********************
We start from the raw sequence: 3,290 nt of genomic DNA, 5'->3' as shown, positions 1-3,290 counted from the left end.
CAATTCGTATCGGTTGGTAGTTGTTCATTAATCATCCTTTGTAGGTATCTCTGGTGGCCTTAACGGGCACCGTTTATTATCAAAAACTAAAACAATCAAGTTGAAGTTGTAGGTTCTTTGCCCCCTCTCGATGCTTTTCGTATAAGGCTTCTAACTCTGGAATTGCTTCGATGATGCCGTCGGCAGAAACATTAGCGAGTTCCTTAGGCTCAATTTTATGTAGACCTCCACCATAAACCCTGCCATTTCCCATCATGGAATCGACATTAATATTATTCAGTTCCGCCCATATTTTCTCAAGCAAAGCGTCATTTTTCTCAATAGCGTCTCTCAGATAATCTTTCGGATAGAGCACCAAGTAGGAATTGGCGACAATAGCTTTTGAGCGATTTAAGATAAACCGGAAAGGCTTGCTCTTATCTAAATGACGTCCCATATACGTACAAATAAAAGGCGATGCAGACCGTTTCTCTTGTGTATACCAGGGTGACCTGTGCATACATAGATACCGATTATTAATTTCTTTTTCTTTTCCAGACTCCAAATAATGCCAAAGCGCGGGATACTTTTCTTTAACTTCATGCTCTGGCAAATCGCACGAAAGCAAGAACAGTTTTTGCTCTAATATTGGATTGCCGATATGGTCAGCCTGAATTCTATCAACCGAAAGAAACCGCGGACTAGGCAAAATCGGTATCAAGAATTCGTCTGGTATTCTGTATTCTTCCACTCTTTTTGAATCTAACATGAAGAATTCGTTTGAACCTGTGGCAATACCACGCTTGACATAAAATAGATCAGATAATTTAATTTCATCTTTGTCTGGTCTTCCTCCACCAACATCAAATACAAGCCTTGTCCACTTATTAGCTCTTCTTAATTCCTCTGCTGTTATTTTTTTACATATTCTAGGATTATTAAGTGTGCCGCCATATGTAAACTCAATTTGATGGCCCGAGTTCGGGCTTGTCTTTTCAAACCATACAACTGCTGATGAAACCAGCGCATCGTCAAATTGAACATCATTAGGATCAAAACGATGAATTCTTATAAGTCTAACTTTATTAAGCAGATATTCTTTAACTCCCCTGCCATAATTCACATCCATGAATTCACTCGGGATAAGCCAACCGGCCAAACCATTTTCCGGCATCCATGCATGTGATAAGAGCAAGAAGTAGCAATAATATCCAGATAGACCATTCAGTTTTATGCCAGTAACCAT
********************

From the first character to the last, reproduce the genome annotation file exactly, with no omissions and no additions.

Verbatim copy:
We start from the raw sequence: 3,290 nt of genomic DNA, 5'->3' as shown, positions 1-3,290 counted from the left end.
CAATTCGTATCGGTTGGTAGTTGTTCATTAATCATCCTTTGTAGGTATCTCTGGTGGCCTTAACGGGCACCGTTTATTATCAAAAACTAAAACAATCAAGTTGAAGTTGTAGGTTCTTTGCCCCCTCTCGATGCTTTTCGTATAAGGCTTCTAACTCTGGAATTGCTTCGATGATGCCGTCGGCAGAAACATTAGCGAGTTCCTTAGGCTCAATTTTATGTAGACCTCCACCATAAACCCTGCCATTTCCCATCATGGAATCGACATTAATATTATTCAGTTCCGCCCATATTTTCTCAAGCAAAGCGTCATTTTTCTCAATAGCGTCTCTCAGATAATCTTTCGGATAGAGCACCAAGTAGGAATTGGCGACAATAGCTTTTGAGCGATTTAAGATAAACCGGAAAGGCTTGCTCTTATCTAAATGACGTCCCATATACGTACAAATAAAAGGCGATGCAGACCGTTTCTCTTGTGTATACCAGGGTGACCTGTGCATACATAGATACCGATTATTAATTTCTTTTTCTTTTCCAGACTCCAAATAATGCCAAAGCGCGGGATACTTTTCTTTAACTTCATGCTCTGGCAAATCGCACGAAAGCAAGAACAGTTTTTGCTCTAATATTGGATTGCCGATATGGTCAGCCTGAATTCTATCAACCGAAAGAAACCGCGGACTAGGCAAAATCGGTATCAAGAATTCGTCTGGTATTCTGTATTCTTCCACTCTTTTTGAATCTAACATGAAGAATTCGTTTGAACCTGTGGCAATACCACGCTTGACATAAAATAGATCAGATAATTTAATTTCATCTTTGTCTGGTCTTCCTCCACCAACATCAAATACAAGCCTTGTCCACTTATTAGCTCTTCTTAATTCCTCTGCTGTTATTTTTTTACATATTCTAGGATTATTAAGTGTGCCGCCATATGTAAACTCAATTTGATGGCCCGAGTTCGGGCTTGTCTTTTCAAACCATACAACTGCTGATGAAACCAGCGCATCGTCAAATTGAACATCATTAGGATCAAAACGATGAATTCTTATAAGTCTAACTTTATTAAGCAGATATTCTTTAACTCCCCTGCCATAATTCACATCCATGAATTCACTCGGGATAAGCCAACCGGCCAAACCATTTTCCGGCATCCATGCATGTGATAAGAGCAAGAAGTAGCAATAATATCCAGATAGACCATTCAGTTTTATGCCAGTAACCAT